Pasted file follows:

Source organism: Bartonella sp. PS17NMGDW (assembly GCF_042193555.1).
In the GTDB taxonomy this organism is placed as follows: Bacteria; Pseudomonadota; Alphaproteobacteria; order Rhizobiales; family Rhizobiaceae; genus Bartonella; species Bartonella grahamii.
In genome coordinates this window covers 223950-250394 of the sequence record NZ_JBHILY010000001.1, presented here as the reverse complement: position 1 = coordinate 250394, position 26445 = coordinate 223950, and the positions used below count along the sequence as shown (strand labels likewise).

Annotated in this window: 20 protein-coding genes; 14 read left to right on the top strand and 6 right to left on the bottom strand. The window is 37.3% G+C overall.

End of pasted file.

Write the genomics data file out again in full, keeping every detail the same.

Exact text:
Source organism: Bartonella sp. PS17NMGDW (assembly GCF_042193555.1).
In the GTDB taxonomy this organism is placed as follows: Bacteria; Pseudomonadota; Alphaproteobacteria; order Rhizobiales; family Rhizobiaceae; genus Bartonella; species Bartonella grahamii.
In genome coordinates this window covers 223950-250394 of the sequence record NZ_JBHILY010000001.1, presented here as the reverse complement: position 1 = coordinate 250394, position 26445 = coordinate 223950, and the positions used below count along the sequence as shown (strand labels likewise).

Annotated in this window: 20 protein-coding genes; 14 read left to right on the top strand and 6 right to left on the bottom strand. The window is 37.3% G+C overall.